Family members say the availability of masks - and the mandate that staffers wear them - has offered them some comfort. Still, they worry the improved protective measures may be too little, too late.
Last week, the American Civil Liberties Union of Minnesota sued the Minnesota Department of Corrections, demanding the early release of some inmates at the nearby Moose Lake prison, and asking the state to appoint someone outside the agency to help increase testing and social distancing efforts there.
The complaint alleges the department is not making it possible for inmates to practice social distancing to slow the spread of the coronavirus, and that the Moose Lake prison has "failed to take even rudimentary measures to prevent and stop the spread of COVID-19." (See story, Page 5)
The suit does not include the Minnesota Sex Offender Program facility on the Moose Lake campus or the Willow River CIP facility nearby. But family members of participants in the Willow River program say they face many of the same issues that the ACLU suit outlines, and argue that CIP participants are ideal candidates for early release in the face of a growing pandemic.
The Willow River CIP program is open to men who were convicted on nonviolent drug or alcohol-related charges. Participants apply for the program toward the end of their sentence, and are selected in part because they don't have extensive criminal records or disciplinary histories while in prison, and are good candidates for rehabilitation.
The first phase of the program at Willow River is the six-month boot camp, which includes military drills and manual labor, in addition to chemical dependency treatment.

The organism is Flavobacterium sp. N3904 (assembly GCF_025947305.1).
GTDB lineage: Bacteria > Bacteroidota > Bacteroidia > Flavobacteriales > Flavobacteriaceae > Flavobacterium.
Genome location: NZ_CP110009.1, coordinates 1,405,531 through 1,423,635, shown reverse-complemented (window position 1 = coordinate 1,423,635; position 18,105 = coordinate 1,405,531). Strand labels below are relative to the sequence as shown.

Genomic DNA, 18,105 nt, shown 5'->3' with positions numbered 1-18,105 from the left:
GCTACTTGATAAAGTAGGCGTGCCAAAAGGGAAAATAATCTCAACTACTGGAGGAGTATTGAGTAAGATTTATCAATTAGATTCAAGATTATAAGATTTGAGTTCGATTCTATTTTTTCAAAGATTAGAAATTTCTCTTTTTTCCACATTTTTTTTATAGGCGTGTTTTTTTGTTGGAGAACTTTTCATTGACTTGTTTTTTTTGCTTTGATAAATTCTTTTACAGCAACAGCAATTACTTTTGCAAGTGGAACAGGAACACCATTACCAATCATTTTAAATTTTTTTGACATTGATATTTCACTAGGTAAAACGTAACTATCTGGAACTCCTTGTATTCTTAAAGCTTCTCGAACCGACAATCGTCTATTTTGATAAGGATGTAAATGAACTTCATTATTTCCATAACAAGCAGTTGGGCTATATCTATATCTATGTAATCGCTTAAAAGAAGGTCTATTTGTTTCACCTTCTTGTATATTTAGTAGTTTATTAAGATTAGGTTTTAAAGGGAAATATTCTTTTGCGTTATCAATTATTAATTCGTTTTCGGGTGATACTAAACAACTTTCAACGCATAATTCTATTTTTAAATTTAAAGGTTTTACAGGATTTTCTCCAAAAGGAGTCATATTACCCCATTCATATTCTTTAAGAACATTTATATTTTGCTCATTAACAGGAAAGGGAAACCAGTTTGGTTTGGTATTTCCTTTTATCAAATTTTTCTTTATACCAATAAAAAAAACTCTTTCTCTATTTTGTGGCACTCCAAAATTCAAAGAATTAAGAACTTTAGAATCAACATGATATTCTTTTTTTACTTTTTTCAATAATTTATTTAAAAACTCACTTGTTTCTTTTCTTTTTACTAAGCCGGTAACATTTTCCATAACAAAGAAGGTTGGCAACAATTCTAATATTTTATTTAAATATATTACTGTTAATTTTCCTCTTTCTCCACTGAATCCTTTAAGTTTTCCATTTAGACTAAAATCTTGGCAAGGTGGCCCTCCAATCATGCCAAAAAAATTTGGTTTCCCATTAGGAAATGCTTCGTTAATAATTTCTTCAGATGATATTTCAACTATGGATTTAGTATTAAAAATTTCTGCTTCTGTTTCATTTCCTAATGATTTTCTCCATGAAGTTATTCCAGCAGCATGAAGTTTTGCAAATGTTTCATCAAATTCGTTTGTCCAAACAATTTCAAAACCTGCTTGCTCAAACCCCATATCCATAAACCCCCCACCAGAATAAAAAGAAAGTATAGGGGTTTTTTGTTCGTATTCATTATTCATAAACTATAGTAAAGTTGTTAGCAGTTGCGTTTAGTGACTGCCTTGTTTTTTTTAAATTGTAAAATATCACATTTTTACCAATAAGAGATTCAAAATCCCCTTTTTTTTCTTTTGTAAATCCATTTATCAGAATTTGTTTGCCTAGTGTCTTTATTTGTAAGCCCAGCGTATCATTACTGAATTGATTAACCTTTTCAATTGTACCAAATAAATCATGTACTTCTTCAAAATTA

Successful participants are released to their homes, where over the next year they are supervised closely and expected to maintain full-time jobs and perform community service.
Schnell said the Department of Corrections is considering the implications of some form of early release for members of the program.
"We anticipate [taking] action," he said, for people nearing the end of the program's first phase at Willow River. He said corrections officials need to set up a system to ensure that participants complete the program - and that anyone released doesn't expose family members to the virus when they return home.
It's a new role for the department.
"The DOC has long been focused on the business of public safety and rehabilitation," Schnell added. "Today we find ourselves adding that third focus of public health. And there is no doubt it creates a significant challenge to a correctional environment where we're having to learn a whole new strategy."
Family members say they know the Department of Corrections has a difficult task. Still, they say the concerns their loved ones have raised, and the questions they have brought to department leaders, have not been adequately addressed.
And they hear in brief phone calls that their loved ones at Willow River are increasingly frightened as more and more people get sick around them. The mother of the man enrolled in the Willow River program, who's struggled with substance abuse issues since his teen years, said he tells her how powerless he feels to do anything about it.
"These are people who are someone's father, brother, son, nephew, uncle - whose lives potentially could be being put at risk," she said. "And it's preventable. I just can't look away from that."
This story originally appeared at: https://www.mprnews.org/story/2020/04/20/coronavirus-spread-puts-minnesotas-willow-river-boot-camp-on-edge of story Questions or requests? Contact MPR News editor Meg Martin at [email protected] © 2020 Minnesota Public Radio. All rights reserved.